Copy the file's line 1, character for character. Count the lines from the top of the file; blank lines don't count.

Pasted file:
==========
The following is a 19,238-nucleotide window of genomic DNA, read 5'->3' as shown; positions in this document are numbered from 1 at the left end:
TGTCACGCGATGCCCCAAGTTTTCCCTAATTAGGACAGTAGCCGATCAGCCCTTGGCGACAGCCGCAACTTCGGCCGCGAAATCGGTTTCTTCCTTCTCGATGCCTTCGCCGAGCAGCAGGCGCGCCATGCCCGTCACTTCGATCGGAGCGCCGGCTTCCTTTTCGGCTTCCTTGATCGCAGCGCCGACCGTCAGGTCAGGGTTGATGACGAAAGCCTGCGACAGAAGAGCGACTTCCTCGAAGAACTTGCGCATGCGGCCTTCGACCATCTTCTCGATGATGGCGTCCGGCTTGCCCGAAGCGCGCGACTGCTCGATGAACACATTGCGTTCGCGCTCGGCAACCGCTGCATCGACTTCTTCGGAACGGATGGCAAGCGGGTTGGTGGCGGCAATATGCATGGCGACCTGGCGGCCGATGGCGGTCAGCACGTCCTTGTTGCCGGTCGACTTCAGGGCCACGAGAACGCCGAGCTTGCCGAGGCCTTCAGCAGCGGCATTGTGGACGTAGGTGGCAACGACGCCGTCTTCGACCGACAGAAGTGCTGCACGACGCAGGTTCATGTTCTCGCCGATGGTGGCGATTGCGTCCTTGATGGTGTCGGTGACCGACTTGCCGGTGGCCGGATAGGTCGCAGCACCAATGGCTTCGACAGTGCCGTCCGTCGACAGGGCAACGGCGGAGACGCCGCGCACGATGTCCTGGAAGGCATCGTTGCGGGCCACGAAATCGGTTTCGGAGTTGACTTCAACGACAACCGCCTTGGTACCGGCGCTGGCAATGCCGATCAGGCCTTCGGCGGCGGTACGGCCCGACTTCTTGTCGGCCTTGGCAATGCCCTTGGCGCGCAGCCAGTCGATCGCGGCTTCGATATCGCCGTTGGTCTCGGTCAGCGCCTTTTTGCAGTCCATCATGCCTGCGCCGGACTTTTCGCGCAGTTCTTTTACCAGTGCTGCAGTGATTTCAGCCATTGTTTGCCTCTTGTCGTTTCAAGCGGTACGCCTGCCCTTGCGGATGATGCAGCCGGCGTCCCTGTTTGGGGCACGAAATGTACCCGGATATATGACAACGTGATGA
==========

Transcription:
The following is a 19,238-nucleotide window of genomic DNA, read 5'->3' as shown; positions in this document are numbered from 1 at the left end: